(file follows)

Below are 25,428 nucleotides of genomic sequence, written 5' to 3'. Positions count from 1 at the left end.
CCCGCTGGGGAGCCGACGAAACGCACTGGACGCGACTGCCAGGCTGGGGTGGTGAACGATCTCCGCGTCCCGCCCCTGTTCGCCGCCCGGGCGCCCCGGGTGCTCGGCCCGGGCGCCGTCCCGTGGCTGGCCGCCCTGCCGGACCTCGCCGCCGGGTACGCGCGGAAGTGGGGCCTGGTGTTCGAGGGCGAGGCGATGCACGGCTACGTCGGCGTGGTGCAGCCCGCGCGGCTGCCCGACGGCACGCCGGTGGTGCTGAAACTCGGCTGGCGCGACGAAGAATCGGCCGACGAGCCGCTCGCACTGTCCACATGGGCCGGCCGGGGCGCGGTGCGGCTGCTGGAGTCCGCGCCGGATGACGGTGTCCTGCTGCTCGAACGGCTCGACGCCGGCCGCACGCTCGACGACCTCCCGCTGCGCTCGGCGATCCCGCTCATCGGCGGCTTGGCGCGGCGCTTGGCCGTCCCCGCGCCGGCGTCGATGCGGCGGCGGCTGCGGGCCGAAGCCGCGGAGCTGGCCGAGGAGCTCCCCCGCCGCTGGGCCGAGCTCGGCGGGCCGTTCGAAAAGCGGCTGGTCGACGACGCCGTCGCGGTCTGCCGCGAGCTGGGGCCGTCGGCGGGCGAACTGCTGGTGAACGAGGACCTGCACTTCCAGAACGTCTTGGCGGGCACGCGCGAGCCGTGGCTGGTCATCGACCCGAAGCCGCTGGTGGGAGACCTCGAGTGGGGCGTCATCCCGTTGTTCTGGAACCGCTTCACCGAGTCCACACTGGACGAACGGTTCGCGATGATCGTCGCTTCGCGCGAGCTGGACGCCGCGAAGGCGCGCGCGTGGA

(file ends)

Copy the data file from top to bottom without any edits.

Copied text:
Below are 25,428 nucleotides of genomic sequence, written 5' to 3'. Positions count from 1 at the left end.
CCCGCTGGGGAGCCGACGAAACGCACTGGACGCGACTGCCAGGCTGGGGTGGTGAACGATCTCCGCGTCCCGCCCCTGTTCGCCGCCCGGGCGCCCCGGGTGCTCGGCCCGGGCGCCGTCCCGTGGCTGGCCGCCCTGCCGGACCTCGCCGCCGGGTACGCGCGGAAGTGGGGCCTGGTGTTCGAGGGCGAGGCGATGCACGGCTACGTCGGCGTGGTGCAGCCCGCGCGGCTGCCCGACGGCACGCCGGTGGTGCTGAAACTCGGCTGGCGCGACGAAGAATCGGCCGACGAGCCGCTCGCACTGTCCACATGGGCCGGCCGGGGCGCGGTGCGGCTGCTGGAGTCCGCGCCGGATGACGGTGTCCTGCTGCTCGAACGGCTCGACGCCGGCCGCACGCTCGACGACCTCCCGCTGCGCTCGGCGATCCCGCTCATCGGCGGCTTGGCGCGGCGCTTGGCCGTCCCCGCGCCGGCGTCGATGCGGCGGCGGCTGCGGGCCGAAGCCGCGGAGCTGGCCGAGGAGCTCCCCCGCCGCTGGGCCGAGCTCGGCGGGCCGTTCGAAAAGCGGCTGGTCGACGACGCCGTCGCGGTCTGCCGCGAGCTGGGGCCGTCGGCGGGCGAACTGCTGGTGAACGAGGACCTGCACTTCCAGAACGTCTTGGCGGGCACGCGCGAGCCGTGGCTGGTCATCGACCCGAAGCCGCTGGTGGGAGACCTCGAGTGGGGCGTCATCCCGTTGTTCTGGAACCGCTTCACCGAGTCCACACTGGACGAACGGTTCGCGATGATCGTCGCTTCGCGCGAGCTGGACGCCGCGAAGGCGCGCGCGTGGA